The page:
IFAThe dust has settled on the IFA consumer electronics show in Berlin. The stands have been folded away, the crowds have dispersed, and the exciting new products have been packed up (see our New Products blog for the lowdown on the most exciting launches).

Now it's time to reflect on the themes of the show, and what they tell us about the state of the industry.

Well, one thing we can say is that the high-tech industry doesn't seem to be cowering from the recession. Bluster and bravado it may have been, but the show was as well manned, attended and covered as ever, and the high-end stands were just as ludicrously extravagant as last year.

IFA 09 entrance

Samsung, Panasonic and Sony were stand-outs, as might be expected. Sony darkened its area and filled it with 3D TVs, games systems and (for some reason) gifted football-jugglers. Samsung had a rotating cast of ballgown-wearing dolly-birds (with apologies to the ladies in question), not to mention floor-to-ceiling displays and mirrors on every surface. Panasonic went for the '10-foot-tall killer robot' angle.

You could also see break-dancers, BMX stuntmen, a ball-pit challenge and the popular singer Lady Gaga (oddly enough), as the various companies vied aggressively for the attention of jaded and excitement-starved journalists and civilians.

Samsung stand

'Digital Humanism': Customer focus, or sentimental fluff?

But the message coming from the keynote speakers was a quieter one.

Yoon Boo-keun, president of the display unit at Samsung, gave a speech based around a concept he called 'Digital Humanism'. IT companies need to listen to customers, he said; they need to create an emotional attachment to products. He specifically compared the ideal customer response to a high-tech product to the misty-eyed feeling you get when reading a handwritten letter from your granddaughter.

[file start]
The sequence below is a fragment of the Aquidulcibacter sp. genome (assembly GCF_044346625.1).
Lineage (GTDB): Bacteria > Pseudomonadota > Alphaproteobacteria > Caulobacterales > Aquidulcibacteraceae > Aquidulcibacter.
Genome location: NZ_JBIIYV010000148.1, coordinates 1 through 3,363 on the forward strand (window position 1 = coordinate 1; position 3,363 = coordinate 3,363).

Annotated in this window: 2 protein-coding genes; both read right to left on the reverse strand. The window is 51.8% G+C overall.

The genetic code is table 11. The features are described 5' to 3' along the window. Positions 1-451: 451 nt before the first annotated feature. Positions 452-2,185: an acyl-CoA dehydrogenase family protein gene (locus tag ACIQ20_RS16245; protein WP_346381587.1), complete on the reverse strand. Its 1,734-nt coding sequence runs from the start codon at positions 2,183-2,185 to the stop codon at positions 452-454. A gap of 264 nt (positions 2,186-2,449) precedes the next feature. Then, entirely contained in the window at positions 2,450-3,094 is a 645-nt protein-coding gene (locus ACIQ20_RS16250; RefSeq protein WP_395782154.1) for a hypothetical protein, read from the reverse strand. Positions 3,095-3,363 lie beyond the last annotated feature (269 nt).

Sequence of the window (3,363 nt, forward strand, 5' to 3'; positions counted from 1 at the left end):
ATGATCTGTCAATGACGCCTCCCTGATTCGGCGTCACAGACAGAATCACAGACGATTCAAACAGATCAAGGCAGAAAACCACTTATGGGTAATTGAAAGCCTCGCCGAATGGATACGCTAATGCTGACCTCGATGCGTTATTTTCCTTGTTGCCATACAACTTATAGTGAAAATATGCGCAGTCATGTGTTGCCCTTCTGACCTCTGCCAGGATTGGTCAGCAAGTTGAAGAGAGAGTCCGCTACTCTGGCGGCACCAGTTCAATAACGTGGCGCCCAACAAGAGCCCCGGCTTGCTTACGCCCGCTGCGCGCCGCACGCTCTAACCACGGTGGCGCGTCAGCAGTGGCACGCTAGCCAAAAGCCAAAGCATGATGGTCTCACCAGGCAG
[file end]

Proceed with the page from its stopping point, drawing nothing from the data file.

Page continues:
Even more shocking, the Samsung executive revealed (or rather, claimed) that the decision to add an attractive and subtle red edging to Samsung flat-panels was inspired by a dressing-down from his wife about his company's dull-looking lifestyle products. "When my wife talks, I listen," he joked.

Next page: Emotional products and listening to customers >>

Emotional responses to products also featured heavily in the speech given by Deutsche Telekom chief operating officer Hamid Akhavan, who argued compellingly that this was an aspect of product design that has been allowed to lapse. (The word "fun" even cropped up a few times in the keynote.)

But the statement of most interest to this listener was Mr Akhavan's quote that "today's utmost mark of quality is utmost simplicity". Discussing the issue of feature bloat on mobile handsets, he insisted that, contrary to popular opinion, most customers don't have a problem with heavily featured products, provided the features are implemented well. The answer, he argued, is not to reduce the number of features, but to make them simpler to use. And the Apple iPhone is the exemplar.

Hamid Akhavan keynote

Listening to customers

Steve Ballmer, most of us with an interest in technology will remember fondly, once bellowed an audience into submission by repeating the word 'developers' over and over again; it was Microsoft's version of Mr Tony Blair's "Education, education, education". This year's IFA show, in contrast, put forward the message "Customers, customers, customers".

And obviously it's in the industry's interest to say that; they're hardly going to say that the latest mobile phones have been designed to be as difficult to use as possible. But the economic downturn has forced IT companies to pander to customers' wishes with more sincerity, and substance, than previously.

It remains to be seen whether all this talk of feelings, and simplicity, and listening to customers will come to very much; certainly not whether it will outlast the current financial gloom. But it's interesting to note the mixed messages coming out of Silicon Valley, which simultaneously wants customers to think that everything is fine, and yet that it's suddenly keen to bend over backwards to help.

More clues to the future of IT will emerge at the CES show in January; stay tuned for the latest news, announcement and product launches from PC Advisor.

See also:

Lady Gaga headphones launched at IFA

Elonex iGame, at IFA show

Aiptek PenCam Trio HD, launching at IFA